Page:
As each year passes, health insurance carriers that stay on the marketplace have presented their customers with smaller and smaller networks. This has significantly impacted insurers, causing them to change doctors or eliminate their coverage altogether. So why have health insurance carries become so picky about the plans they offer and the limitations they impose on these networks?
Preferred Provider Organization (PPO) plans are the most flexible and the most valuable plans on the market. Exclusive Provider Organization (EPO) and Health Maintenance Organization (HMO) plans, meanwhile, are the most inflexible for the consumer. Most doctors do not accept these plans. Referrals are required for patients to see a specialist. These plans run major risks for those who travel across country or state lines due to tight networks.
Yes, their prices look appetizing. But using the coverage is always a hassle for the consumer. The same applies to employers when they change from a PPO to a Point-of-Service (POS) plan or a different HMO network. Then, it is the consumer who suffers.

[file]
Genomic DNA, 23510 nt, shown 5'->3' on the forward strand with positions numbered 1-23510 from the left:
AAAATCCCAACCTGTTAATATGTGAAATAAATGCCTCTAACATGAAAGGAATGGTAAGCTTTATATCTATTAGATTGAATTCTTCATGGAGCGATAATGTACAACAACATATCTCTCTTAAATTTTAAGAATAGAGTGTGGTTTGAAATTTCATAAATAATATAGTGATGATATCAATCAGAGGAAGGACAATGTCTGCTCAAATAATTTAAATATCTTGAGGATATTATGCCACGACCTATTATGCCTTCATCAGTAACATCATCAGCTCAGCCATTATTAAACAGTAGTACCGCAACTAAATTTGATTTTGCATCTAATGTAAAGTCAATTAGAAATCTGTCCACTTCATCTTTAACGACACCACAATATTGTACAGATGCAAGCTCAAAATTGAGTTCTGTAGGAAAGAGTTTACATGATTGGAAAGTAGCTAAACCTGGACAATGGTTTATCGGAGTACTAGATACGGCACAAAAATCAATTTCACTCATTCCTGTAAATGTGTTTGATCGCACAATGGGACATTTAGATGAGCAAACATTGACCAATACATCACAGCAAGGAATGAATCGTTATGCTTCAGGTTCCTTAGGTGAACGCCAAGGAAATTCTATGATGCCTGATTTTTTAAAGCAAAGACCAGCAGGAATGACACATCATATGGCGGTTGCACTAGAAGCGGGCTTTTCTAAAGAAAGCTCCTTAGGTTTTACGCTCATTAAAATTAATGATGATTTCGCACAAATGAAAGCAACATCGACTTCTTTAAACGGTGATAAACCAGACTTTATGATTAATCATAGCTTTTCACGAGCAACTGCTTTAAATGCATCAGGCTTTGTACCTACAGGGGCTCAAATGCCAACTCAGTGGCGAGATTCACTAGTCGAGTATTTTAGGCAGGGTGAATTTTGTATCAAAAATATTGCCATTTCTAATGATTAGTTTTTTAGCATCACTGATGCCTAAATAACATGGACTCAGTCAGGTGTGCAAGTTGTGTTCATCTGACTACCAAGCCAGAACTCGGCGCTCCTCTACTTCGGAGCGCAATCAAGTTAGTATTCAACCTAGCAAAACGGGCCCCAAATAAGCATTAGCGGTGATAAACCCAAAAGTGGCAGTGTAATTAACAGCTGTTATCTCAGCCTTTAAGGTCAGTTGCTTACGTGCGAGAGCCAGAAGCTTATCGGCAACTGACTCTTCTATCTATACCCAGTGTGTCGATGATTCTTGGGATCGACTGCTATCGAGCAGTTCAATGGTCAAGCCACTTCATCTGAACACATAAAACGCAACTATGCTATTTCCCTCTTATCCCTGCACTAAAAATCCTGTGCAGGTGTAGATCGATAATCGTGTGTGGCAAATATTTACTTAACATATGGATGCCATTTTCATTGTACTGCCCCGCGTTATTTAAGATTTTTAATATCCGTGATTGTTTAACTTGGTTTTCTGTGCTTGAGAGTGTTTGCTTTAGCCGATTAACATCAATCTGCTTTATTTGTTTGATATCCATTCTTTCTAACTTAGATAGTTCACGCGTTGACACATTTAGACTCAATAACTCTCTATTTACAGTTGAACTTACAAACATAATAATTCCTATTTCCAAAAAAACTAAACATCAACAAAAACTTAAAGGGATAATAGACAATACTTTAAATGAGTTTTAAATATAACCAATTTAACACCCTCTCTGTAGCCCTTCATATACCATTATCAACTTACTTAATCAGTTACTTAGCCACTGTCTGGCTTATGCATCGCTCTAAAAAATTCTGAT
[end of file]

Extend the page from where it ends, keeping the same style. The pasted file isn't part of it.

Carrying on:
For example, a 34 year old female from Maryland will see the following two Blue Cross Bronze plans. The first is an HMO, the second a PPO. Both plans reflect a 91% increase from 2018 to 2019 on the marketplace. Both plans have a 0 tax credit shown, and real rates without sponsorship from the federal government.
But what happens if the carrier pushes a dramatic rate increase or a state commissioner denies carriers market access? Carriers will try different approaches because they know that plans will be discounted and/or subsidized by the federal government for those that do qualify. They will shrink the network down to make sure it fits in with market pricing—even then they take a loss.
This is also happening on the employer side of group plans as well. Companies offering PPO plans will often see rate increases by the carrier, again due to ACA modifications that vastly increased health pool size.This difference is paid by the employer, which often comes from the employee’s paycheck. Employers will then shop for better pricing, usually dropping from a PPO plan down to an HMO or a POS plan—or switching carriers altogether.
Last fall, a family of three in Virginia on a United HMO explained that their company’s 100 employees “broke the pool,” and now the employer is searching for another carrier while many families face ongoing treatments and illnesses.